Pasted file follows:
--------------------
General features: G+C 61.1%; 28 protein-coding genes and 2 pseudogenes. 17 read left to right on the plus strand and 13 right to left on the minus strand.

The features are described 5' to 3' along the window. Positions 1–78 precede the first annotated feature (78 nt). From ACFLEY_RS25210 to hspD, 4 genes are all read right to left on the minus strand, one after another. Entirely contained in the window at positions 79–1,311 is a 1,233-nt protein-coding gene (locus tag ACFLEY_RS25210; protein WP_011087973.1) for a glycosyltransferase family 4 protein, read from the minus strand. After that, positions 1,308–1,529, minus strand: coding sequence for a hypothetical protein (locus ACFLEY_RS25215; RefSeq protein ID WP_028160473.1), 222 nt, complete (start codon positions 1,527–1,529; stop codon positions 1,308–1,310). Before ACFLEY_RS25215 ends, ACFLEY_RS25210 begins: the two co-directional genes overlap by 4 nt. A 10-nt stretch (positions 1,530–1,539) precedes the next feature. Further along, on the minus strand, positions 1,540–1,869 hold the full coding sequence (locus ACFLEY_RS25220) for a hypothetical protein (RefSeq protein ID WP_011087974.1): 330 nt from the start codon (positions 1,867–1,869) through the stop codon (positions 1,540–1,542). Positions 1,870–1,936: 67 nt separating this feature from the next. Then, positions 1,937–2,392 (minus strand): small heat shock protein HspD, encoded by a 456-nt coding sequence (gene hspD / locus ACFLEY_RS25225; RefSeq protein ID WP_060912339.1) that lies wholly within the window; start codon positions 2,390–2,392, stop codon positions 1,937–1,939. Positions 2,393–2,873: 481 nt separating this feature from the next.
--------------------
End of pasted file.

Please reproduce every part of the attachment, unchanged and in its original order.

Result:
General features: G+C 61.1%; 28 protein-coding genes and 2 pseudogenes. 17 read left to right on the plus strand and 13 right to left on the minus strand.

The features are described 5' to 3' along the window. Positions 1–78 precede the first annotated feature (78 nt). From ACFLEY_RS25210 to hspD, 4 genes are all read right to left on the minus strand, one after another. Entirely contained in the window at positions 79–1,311 is a 1,233-nt protein-coding gene (locus tag ACFLEY_RS25210; protein WP_011087973.1) for a glycosyltransferase family 4 protein, read from the minus strand. After that, positions 1,308–1,529, minus strand: coding sequence for a hypothetical protein (locus ACFLEY_RS25215; RefSeq protein ID WP_028160473.1), 222 nt, complete (start codon positions 1,527–1,529; stop codon positions 1,308–1,310). Before ACFLEY_RS25215 ends, ACFLEY_RS25210 begins: the two co-directional genes overlap by 4 nt. A 10-nt stretch (positions 1,530–1,539) precedes the next feature. Further along, on the minus strand, positions 1,540–1,869 hold the full coding sequence (locus ACFLEY_RS25220) for a hypothetical protein (RefSeq protein ID WP_011087974.1): 330 nt from the start codon (positions 1,867–1,869) through the stop codon (positions 1,540–1,542). Positions 1,870–1,936: 67 nt separating this feature from the next. Then, positions 1,937–2,392 (minus strand): small heat shock protein HspD, encoded by a 456-nt coding sequence (gene hspD / locus ACFLEY_RS25225; RefSeq protein ID WP_060912339.1) that lies wholly within the window; start codon positions 2,390–2,392, stop codon positions 1,937–1,939. Positions 2,393–2,873: 481 nt separating this feature from the next.